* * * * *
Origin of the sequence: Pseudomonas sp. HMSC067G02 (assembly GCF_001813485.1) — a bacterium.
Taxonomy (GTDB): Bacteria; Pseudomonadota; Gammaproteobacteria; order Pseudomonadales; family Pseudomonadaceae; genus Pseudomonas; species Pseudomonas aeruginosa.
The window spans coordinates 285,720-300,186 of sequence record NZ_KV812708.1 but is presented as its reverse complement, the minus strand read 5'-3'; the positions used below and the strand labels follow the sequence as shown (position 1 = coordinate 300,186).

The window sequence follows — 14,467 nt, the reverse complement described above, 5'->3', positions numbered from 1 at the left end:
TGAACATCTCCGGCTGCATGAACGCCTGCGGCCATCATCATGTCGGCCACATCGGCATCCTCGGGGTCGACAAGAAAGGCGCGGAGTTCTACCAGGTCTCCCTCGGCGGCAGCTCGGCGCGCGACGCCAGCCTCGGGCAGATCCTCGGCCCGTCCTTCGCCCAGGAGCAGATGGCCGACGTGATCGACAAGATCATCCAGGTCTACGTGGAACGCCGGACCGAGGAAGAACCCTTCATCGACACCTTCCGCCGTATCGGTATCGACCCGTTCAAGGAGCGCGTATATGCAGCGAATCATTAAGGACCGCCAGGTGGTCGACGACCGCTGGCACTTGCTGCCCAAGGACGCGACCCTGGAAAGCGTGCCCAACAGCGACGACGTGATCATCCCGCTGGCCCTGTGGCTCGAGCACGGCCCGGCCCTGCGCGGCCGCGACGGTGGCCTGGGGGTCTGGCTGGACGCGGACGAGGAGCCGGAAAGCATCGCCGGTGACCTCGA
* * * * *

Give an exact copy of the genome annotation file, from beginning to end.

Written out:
Origin of the sequence: Pseudomonas sp. HMSC067G02 (assembly GCF_001813485.1) — a bacterium.
Taxonomy (GTDB): Bacteria; Pseudomonadota; Gammaproteobacteria; order Pseudomonadales; family Pseudomonadaceae; genus Pseudomonas; species Pseudomonas aeruginosa.
The window spans coordinates 285,720-300,186 of sequence record NZ_KV812708.1 but is presented as its reverse complement, the minus strand read 5'-3'; the positions used below and the strand labels follow the sequence as shown (position 1 = coordinate 300,186).

The window sequence follows — 14,467 nt, the reverse complement described above, 5'->3', positions numbered from 1 at the left end:
TGAACATCTCCGGCTGCATGAACGCCTGCGGCCATCATCATGTCGGCCACATCGGCATCCTCGGGGTCGACAAGAAAGGCGCGGAGTTCTACCAGGTCTCCCTCGGCGGCAGCTCGGCGCGCGACGCCAGCCTCGGGCAGATCCTCGGCCCGTCCTTCGCCCAGGAGCAGATGGCCGACGTGATCGACAAGATCATCCAGGTCTACGTGGAACGCCGGACCGAGGAAGAACCCTTCATCGACACCTTCCGCCGTATCGGTATCGACCCGTTCAAGGAGCGCGTATATGCAGCGAATCATTAAGGACCGCCAGGTGGTCGACGACCGCTGGCACTTGCTGCCCAAGGACGCGACCCTGGAAAGCGTGCCCAACAGCGACGACGTGATCATCCCGCTGGCCCTGTGGCTCGAGCACGGCCCGGCCCTGCGCGGCCGCGACGGTGGCCTGGGGGTCTGGCTGGACGCGGACGAGGAGCCGGAAAGCATCGCCGGTGACCTCGA